US press: pick of the papers

The ten must-read opinion pieces from today's US papers.

1. How Mitt Romney can make the most of his weakness (Washington Post)

Incapable of changing his economic tribe, Romney will need to make the best of his background, says Michael Gerson.

2. The possum Republicans (New York Times)

The grass-roots protesters in the Tea Party and elsewhere have certain policy ideas, but they are not that different from the Republicans in the "establishment," writes David Brooks.

3. Does Obama deserve raves, rants on stimulus? (USA Today)

Most Americans might prefer their president err on the side of boldness the next time the economy needs fixing, says Noam Scheiber.

4. It's a college, not a cloister (New York Times)

Is it really good policy for Santorum to fill young adults with suspicions about higher learning? Frank Bruni asks.

5. White-collar criminals' code: 'It's not my fault' (LA Times)

An armed robber takes his punishment. But the white-collar guys whine, says Barry Goldman.

6. Enough of Rick Santorum's sermons (Washington Post)

Santorum's views on contraception, the role of women, the proper place for religion and what he thinks about education, make him sound like he is running for president in the wrong country, says Richard Cohen.

7. A US-Led Exit Strategy for Assad (Wall Street Journal)

An offer of immunity from prosecution for crimes against humanity if he left Syria would save many lives and deal a blow to Iran, argues Jane Harman.

8. Needs of economy should drive US visa policy (Boston Globe) (£)

US immigration policy should be shaped by a broad vision of what is good for America, and that means bringing policies in line with economic needs, this editorial argues.

9. Talking about Jeremy Lin, without stereotypes (Philadelphia Inquirer)

As diverse a nation as we are, we're still fascinated by examples of racial exceptionalism, writes Annette John-Hall.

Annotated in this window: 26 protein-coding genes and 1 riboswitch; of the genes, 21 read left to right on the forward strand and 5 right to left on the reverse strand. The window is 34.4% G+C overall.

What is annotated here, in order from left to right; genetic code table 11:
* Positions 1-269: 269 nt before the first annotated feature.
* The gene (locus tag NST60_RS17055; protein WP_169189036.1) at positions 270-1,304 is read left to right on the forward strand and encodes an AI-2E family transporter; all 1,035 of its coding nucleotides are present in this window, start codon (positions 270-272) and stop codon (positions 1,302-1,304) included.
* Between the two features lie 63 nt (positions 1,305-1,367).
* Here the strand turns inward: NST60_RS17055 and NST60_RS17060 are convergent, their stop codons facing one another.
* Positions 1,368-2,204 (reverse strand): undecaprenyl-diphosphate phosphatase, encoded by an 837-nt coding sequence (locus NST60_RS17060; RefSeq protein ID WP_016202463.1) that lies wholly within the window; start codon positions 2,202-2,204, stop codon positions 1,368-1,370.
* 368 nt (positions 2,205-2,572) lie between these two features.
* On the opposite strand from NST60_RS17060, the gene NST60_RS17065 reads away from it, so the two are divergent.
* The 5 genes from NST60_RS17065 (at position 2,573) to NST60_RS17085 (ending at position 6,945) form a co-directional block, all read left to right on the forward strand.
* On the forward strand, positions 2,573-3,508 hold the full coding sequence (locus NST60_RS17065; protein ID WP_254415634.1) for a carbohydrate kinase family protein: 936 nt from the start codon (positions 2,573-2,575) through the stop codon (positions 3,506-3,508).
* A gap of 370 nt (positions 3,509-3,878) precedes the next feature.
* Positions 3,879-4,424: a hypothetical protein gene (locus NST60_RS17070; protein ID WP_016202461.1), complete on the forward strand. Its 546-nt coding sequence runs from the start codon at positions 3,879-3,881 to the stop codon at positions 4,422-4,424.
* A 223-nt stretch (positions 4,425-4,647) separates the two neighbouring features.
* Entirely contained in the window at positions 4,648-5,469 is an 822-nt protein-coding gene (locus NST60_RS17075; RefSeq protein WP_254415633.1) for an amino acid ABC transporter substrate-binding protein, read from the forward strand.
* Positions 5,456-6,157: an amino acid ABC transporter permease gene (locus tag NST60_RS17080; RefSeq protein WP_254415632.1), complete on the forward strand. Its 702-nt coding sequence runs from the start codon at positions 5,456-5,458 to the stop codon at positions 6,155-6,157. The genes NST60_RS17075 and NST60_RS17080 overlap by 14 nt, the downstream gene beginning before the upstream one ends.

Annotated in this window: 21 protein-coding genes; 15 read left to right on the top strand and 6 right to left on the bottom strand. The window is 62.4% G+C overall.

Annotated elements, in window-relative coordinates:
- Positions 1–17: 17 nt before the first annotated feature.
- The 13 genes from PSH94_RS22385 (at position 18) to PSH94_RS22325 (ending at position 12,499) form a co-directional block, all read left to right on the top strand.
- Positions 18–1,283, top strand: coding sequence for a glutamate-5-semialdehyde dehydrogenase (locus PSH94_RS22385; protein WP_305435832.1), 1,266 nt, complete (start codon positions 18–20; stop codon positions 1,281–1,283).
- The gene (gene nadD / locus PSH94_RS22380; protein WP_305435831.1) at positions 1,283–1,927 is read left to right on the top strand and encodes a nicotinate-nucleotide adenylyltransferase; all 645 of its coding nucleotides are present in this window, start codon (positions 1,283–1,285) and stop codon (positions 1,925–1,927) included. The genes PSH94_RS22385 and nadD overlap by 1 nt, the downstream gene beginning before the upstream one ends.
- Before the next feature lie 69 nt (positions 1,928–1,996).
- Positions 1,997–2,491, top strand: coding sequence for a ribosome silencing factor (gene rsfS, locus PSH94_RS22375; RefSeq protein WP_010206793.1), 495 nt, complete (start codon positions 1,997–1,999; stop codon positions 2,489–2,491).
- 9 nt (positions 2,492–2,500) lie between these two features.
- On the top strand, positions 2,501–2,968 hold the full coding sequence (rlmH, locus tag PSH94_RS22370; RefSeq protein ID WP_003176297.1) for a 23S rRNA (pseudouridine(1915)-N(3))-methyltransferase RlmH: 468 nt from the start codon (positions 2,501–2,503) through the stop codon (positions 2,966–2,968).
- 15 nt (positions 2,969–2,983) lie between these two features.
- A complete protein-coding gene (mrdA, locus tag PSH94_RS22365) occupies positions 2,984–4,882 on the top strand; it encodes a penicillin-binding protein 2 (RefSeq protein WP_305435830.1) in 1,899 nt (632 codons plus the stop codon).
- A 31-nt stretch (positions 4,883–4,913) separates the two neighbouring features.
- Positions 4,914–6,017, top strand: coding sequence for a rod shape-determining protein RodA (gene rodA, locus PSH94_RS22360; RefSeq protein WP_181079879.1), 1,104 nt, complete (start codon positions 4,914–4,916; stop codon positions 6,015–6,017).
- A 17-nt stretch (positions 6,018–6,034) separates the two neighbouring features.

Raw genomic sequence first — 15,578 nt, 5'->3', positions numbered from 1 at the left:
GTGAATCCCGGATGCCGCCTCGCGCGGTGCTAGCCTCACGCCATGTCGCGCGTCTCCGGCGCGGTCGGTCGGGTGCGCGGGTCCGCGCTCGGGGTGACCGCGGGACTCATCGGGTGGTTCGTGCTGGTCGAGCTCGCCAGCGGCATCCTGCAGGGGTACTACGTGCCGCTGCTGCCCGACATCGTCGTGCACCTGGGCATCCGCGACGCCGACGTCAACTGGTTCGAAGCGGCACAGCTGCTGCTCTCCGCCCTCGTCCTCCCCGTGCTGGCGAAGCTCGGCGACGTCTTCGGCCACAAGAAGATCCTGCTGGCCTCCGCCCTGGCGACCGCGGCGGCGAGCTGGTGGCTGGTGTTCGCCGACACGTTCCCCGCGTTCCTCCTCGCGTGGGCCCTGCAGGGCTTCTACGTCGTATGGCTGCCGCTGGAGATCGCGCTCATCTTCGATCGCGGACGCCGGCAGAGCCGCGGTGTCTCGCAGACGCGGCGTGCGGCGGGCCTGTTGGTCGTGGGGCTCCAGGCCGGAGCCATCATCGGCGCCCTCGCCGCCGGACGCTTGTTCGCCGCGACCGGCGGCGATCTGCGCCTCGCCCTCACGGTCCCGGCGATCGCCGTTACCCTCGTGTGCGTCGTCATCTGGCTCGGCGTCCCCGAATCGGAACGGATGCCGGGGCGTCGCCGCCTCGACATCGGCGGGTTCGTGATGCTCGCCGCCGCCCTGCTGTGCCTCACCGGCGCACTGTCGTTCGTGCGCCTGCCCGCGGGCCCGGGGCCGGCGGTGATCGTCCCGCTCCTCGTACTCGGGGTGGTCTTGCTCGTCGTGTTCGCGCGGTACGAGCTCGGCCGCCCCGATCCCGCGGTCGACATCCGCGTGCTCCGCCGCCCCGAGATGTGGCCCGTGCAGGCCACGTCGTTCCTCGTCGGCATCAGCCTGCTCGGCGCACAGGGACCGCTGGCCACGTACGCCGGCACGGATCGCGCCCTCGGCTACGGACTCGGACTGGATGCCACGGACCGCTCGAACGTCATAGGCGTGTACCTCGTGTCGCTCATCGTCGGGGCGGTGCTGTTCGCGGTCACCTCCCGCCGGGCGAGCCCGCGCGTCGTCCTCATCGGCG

10. Welfare reform worked (LA Times)

The success story among poor mothers shows how public policy can reduce poverty by encouraging individuals to work, says Peter H. Schuck.

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What will it take for people to care about climate change?

A record-breaking heat wave in Rajasthan reveals how badly we lack the necessary infrastructure to cope with the human suffering climate change is already causing.

The question of whether or not climate change is real is rapidly becoming less urgent than what can be done to alleviate the human suffering it is causing. In Rajasthan, north-west India this week, the mercury hit 51 degrees celsius (123°F). That’s the hottest temperature on record in the country. Hospitals are swamped with patients suffering heatstroke and dehydration. The year’s harvest is shrivelling in the ground. People are cooking to death on public transport. Yesterday, a camel left alone in the sun went mad and chewed its owner’s head off. That’s how hot it is in Rajasthan right now. 

In rural areas, where there is no electricity, no fresh water, nothing to cool you but the breeze, citizens are demanding that the government take responsibility and offer relief, provide shelter, water and basic cooling facilities. That’s the sort of heroism that should be unnecessary in the middle of a heatwave: it takes enough energy to lobby local bureaucracy at the best of times, let alone when it’s hot enough that livestock have become homicidal. 

I’ve been obsessed with this story for days, because it’s my personal nightmare. I loathe the heat. The cold, at least, can usually be escaped; heat leaves me drained and frightened. I can’t sleep under duvets. I become a limp dishrag in summer, and temperatures of over thirty degrees celsius regularly see me with my head in an open refrigerator, cursing my grandparents’ decision to become citizens of a country that does not consider air conditioning a necessary artefact of civilisation. But air conditioning is also upsetting: when the merciful roar of the high-energy unit kicks in, you can practically hear the sizzling fossil fuels soothing you with the cool breeze of complicity. In the heat, all I can do is overthink. I would not cope in Rajasthan. I can barely cope with Brighton in July.